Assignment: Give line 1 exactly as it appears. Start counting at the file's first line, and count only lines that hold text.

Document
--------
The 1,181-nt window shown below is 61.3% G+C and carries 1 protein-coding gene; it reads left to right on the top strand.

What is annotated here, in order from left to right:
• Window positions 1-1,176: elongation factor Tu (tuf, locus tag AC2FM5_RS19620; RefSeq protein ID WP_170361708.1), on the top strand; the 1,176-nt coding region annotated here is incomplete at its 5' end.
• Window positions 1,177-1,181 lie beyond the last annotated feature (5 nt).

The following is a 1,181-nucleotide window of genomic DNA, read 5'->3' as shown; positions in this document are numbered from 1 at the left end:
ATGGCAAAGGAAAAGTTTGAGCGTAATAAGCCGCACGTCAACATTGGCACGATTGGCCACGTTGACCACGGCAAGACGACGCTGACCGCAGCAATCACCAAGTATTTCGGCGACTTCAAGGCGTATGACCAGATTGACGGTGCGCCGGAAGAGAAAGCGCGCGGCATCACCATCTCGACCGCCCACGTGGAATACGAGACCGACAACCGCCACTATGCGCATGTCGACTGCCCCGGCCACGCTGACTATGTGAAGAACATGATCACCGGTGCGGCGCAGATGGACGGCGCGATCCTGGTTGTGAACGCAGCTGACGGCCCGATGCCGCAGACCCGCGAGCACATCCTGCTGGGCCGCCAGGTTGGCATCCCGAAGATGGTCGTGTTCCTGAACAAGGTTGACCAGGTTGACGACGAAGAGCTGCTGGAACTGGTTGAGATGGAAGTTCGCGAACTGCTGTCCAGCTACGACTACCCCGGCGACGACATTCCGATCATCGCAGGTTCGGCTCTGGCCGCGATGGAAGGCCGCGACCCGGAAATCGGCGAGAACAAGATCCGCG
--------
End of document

The 1,181-nt window shown below is 61.3% G+C and carries 1 protein-coding gene; it reads left to right on the top strand.